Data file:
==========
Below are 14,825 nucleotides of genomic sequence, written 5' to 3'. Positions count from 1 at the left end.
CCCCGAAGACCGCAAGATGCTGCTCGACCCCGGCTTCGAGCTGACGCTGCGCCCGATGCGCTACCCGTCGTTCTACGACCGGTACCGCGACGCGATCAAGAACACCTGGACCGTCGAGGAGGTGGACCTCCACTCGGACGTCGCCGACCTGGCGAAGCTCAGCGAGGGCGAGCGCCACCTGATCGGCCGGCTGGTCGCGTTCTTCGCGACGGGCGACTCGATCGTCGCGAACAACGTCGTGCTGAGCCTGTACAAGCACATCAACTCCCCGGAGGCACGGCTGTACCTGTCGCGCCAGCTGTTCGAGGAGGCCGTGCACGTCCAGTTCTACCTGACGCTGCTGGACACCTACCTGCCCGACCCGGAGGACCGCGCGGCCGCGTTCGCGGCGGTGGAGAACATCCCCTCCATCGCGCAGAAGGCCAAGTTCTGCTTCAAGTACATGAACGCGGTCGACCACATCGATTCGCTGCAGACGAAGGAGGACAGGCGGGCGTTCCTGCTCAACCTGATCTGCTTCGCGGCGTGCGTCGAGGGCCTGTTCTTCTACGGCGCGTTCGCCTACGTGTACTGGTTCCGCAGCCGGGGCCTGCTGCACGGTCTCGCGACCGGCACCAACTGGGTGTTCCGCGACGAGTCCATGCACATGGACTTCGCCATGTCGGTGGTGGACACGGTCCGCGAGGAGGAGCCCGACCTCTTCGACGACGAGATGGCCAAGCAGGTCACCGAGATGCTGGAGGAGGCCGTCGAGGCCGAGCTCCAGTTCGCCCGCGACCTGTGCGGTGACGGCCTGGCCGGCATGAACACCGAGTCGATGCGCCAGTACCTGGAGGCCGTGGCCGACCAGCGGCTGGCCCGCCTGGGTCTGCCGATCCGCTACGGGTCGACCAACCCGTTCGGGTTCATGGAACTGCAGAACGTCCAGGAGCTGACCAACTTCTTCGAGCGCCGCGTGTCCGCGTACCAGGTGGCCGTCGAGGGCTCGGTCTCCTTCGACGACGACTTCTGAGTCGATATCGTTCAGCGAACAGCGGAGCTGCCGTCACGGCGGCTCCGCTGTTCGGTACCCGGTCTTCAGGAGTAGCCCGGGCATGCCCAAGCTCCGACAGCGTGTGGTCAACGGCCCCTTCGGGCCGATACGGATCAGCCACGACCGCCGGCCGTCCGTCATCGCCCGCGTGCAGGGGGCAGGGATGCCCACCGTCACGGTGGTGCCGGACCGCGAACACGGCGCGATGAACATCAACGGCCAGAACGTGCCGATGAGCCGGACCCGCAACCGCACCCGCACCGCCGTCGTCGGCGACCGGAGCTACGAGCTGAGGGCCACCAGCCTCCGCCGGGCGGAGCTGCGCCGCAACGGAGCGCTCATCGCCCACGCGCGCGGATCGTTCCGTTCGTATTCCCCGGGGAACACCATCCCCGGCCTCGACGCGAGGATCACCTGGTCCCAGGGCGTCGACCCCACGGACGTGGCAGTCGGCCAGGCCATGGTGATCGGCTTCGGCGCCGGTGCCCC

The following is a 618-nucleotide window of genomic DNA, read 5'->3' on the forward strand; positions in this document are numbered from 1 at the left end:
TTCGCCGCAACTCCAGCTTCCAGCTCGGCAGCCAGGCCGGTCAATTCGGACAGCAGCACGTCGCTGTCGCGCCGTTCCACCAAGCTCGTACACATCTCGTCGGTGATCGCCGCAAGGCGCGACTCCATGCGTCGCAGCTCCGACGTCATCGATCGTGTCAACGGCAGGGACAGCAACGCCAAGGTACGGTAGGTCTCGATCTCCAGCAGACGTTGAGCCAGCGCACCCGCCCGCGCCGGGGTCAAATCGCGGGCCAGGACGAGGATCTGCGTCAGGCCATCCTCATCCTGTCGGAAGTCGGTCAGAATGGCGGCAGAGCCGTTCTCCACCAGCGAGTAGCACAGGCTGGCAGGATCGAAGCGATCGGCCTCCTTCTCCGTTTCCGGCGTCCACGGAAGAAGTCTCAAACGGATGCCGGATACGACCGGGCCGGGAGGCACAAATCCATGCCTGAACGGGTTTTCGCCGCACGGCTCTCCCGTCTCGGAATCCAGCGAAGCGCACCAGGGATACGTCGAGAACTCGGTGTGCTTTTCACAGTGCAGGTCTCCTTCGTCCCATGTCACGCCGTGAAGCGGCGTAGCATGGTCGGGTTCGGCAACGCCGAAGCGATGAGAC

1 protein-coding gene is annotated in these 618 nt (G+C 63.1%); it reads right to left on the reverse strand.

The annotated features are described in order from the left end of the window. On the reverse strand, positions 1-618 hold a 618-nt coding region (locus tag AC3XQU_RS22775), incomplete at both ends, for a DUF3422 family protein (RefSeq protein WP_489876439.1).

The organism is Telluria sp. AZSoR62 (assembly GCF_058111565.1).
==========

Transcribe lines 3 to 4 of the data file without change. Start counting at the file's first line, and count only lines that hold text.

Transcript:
The following is a 618-nucleotide window of genomic DNA, read 5'->3' on the forward strand; positions in this document are numbered from 1 at the left end:
TTCGCCGCAACTCCAGCTTCCAGCTCGGCAGCCAGGCCGGTCAATTCGGACAGCAGCACGTCGCTGTCGCGCCGTTCCACCAAGCTCGTACACATCTCGTCGGTGATCGCCGCAAGGCGCGACTCCATGCGTCGCAGCTCCGACGTCATCGATCGTGTCAACGGCAGGGACAGCAACGCCAAGGTACGGTAGGTCTCGATCTCCAGCAGACGTTGAGCCAGCGCACCCGCCCGCGCCGGGGTCAAATCGCGGGCCAGGACGAGGATCTGCGTCAGGCCATCCTCATCCTGTCGGAAGTCGGTCAGAATGGCGGCAGAGCCGTTCTCCACCAGCGAGTAGCACAGGCTGGCAGGATCGAAGCGATCGGCCTCCTTCTCCGTTTCCGGCGTCCACGGAAGAAGTCTCAAACGGATGCCGGATACGACCGGGCCGGGAGGCACAAATCCATGCCTGAACGGGTTTTCGCCGCACGGCTCTCCCGTCTCGGAATCCAGCGAAGCGCACCAGGGATACGTCGAGAACTCGGTGTGCTTTTCACAGTGCAGGTCTCCTTCGTCCCATGTCACGCCGTGAAGCGGCGTAGCATGGTCGGGTTCGGCAACGCCGAAGCGATGAGAC